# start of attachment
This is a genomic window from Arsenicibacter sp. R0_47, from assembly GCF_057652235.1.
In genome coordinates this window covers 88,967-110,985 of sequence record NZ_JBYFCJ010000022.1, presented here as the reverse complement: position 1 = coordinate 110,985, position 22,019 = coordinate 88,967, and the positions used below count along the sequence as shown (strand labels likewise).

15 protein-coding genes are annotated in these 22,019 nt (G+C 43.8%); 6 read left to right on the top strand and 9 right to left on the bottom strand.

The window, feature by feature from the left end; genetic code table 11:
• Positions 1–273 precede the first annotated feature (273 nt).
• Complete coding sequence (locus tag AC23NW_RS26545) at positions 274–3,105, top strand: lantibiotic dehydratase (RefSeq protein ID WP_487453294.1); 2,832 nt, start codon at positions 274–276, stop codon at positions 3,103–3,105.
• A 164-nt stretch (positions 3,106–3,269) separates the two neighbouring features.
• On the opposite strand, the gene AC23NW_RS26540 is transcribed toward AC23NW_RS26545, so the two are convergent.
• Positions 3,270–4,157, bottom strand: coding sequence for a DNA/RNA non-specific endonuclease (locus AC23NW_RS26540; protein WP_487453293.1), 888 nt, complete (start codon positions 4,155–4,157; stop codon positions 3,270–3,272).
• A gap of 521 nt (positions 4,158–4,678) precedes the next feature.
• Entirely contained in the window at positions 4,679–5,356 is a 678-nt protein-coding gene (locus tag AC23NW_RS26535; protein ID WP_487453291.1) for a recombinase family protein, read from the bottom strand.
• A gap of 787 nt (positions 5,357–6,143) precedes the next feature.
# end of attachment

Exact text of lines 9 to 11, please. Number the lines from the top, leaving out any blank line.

• Positions 3,270–4,157, bottom strand: coding sequence for a DNA/RNA non-specific endonuclease (locus AC23NW_RS26540; protein WP_487453293.1), 888 nt, complete (start codon positions 4,155–4,157; stop codon positions 3,270–3,272).
• A gap of 521 nt (positions 4,158–4,678) precedes the next feature.
• Entirely contained in the window at positions 4,679–5,356 is a 678-nt protein-coding gene (locus tag AC23NW_RS26535; protein ID WP_487453291.1) for a recombinase family protein, read from the bottom strand.